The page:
Many factors play a role in maintaining good health. In turn, good health can reduce the risk of certain diseases. These include heart disease, stroke, certain cancers, and injuries. Find out what you can do to protect the health of you and your family.
Ways to improve your health
What you eat is closely related to your health. A balanced diet has many benefits. By making healthier food choices, you can prevent or treat certain diseases. These include heart disease, stroke and diabetes. Eating a healthy diet can help you lose weight and lower your cholesterol levels.
Exercise helps prevent heart disease, stroke, diabetes and colon cancer. It can help treat depression, osteoporosis, and high blood pressure. People who play sports are also less likely to be injured. Regular exercise can help you feel better and manage your weight. Exercise 5 times a week, 30 to 60 minutes each time. Remember, more exercise is better than no exercise.
If you are overweight, lose weight.
Many Americans are overweight. Being overweight increases the risk of many health conditions. These include:
- high cholesterol
- type 2 diabetes
- heart disease
- some cancers
- gallbladder disease
Obesity can also lead to weight-related injuries. A common problem is arthritis in weight-bearing joints such as the spine, hips, or knees. There are several things you can try to help you lose weight and keep it off.
Protect your skin
Sun exposure has been linked to skin cancer. This is the most common type of cancer in the United States. It’s best to limit the time you spend in the sun. Always wear protective clothing and a hat when outdoors. Wear sunscreen on exposed skin like your face and hands all year round. It protects your skin and prevents skin cancer. Choose a broad-spectrum sunscreen that blocks UVA and UVB rays. The SPF should be at least 15. Do not sunbathe or use a solarium.
Practice safe sex
Safe sex is good for your emotional and physical health. The safest form of sex is two people who only have sex. Protect yourself from sexually transmitted diseases (STDs). Condoms are the most effective form of prevention. Talk to your doctor if you need to be tested for an STD.
Do not smoke or use tobacco
Smoking and tobacco use are harmful habits. They can cause heart disease and cancer of the mouth, throat or lung. They are also major contributors to emphysema and chronic obstructive pulmonary disease (COPD). The sooner you stop, the better.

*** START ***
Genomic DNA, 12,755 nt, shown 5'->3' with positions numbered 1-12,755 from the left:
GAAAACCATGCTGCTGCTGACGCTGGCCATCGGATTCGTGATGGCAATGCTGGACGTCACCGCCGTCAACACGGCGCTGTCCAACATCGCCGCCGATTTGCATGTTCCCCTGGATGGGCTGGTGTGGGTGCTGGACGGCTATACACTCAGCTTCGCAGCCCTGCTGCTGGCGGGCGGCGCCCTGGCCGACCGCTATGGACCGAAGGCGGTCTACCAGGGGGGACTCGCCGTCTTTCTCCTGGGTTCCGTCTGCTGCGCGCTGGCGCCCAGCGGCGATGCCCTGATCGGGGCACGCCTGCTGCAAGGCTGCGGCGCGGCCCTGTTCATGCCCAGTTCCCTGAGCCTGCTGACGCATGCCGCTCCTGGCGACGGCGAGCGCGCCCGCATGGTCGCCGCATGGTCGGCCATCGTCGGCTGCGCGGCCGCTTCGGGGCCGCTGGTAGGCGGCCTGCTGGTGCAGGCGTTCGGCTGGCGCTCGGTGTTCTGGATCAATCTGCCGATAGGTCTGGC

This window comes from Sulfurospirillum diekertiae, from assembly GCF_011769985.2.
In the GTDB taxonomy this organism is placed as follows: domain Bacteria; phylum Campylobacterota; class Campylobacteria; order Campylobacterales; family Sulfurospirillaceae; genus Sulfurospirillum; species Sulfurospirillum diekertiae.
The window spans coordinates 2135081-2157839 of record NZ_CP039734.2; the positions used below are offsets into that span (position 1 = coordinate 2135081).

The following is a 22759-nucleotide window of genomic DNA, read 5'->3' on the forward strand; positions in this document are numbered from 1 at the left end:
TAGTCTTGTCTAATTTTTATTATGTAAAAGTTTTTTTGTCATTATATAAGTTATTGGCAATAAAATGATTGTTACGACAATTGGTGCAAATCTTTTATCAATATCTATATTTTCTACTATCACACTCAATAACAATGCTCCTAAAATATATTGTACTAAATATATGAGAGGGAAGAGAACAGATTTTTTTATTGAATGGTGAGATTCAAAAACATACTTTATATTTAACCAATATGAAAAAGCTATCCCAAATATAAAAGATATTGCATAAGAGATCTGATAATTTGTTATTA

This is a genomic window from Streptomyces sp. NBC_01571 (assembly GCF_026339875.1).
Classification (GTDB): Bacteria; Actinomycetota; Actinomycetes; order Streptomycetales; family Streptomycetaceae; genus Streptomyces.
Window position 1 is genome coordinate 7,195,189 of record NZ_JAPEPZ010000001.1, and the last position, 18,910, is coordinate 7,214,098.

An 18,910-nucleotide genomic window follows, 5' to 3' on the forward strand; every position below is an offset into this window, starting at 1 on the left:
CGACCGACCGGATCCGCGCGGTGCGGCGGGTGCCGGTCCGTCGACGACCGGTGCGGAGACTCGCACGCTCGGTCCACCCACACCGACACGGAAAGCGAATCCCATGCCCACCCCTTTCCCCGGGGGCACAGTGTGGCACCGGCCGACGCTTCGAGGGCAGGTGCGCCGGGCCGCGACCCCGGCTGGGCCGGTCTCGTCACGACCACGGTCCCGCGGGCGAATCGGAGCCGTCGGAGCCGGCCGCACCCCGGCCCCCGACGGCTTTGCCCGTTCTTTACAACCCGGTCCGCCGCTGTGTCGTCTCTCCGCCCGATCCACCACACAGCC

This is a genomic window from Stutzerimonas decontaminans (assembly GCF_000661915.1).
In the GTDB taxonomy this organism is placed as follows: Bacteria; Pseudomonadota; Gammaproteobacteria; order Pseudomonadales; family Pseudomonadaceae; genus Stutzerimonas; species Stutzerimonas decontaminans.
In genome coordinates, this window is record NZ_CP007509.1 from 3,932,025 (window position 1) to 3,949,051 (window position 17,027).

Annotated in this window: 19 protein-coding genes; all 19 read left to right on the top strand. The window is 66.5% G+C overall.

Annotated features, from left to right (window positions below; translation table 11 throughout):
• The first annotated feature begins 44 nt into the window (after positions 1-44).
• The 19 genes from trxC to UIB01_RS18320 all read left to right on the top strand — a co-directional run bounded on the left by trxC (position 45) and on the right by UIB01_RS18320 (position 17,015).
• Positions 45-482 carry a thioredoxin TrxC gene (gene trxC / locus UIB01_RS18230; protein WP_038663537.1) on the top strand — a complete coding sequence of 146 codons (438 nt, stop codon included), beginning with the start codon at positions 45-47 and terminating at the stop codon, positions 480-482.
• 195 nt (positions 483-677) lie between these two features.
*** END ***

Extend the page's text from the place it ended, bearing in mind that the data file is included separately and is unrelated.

Limit alcohol consumption
Men should not drink more than 2 glasses of alcohol per day. Women should not drink more than 1 drink per day. One drink is equivalent to 12 ounces of beer, 5 ounces of wine, or 1.5 ounces of spirits. Excessive alcohol consumption can damage your liver. It can cause certain types of cancer, such as cancer of the throat, liver, or pancreas. Alcoholism also leads to death in car accidents, homicides, and suicides.
Things to consider
In addition to the factors listed above, take time for general health. See your doctor for regular checkups. This includes your family doctor as well as your dentist and ophthalmologist. Put your health and pension benefits to work for you. Make sure you know what your health insurance covers. Preventive care detects or prevents disease before it begins. This includes certain doctor visits and tests.
You need to make time for breast health. Breast cancer is one of the leading causes of death in women. Men can also get breast cancer. Discuss with your doctor when to start mammograms. If you have risk factors such as family history, you may need to start screening earlier. One way to detect breast cancer is to do a monthly self-exam.
Women should also have routine Pap smears. Women ages 21 to 65 should be screened every 3 years. This may be different if you have certain medical conditions or if your cervix has been removed.
Ask your doctor about other cancer screening tests. Adults should begin colon cancer screening at age 50. Your doctor may want to screen for other types of cancer. It depends on your risk factors and family history.
Keep a list of the medicines you are currently taking. You should also keep up to date with your vaccinations, including an annual flu shot. Adults need a Td booster shot every 10 years. Your doctor can replace it with Tdap. It also protects against whooping cough (whooping cough). Pregnant women need the Tdap vaccine. People who were in close contact with the baby should also get it.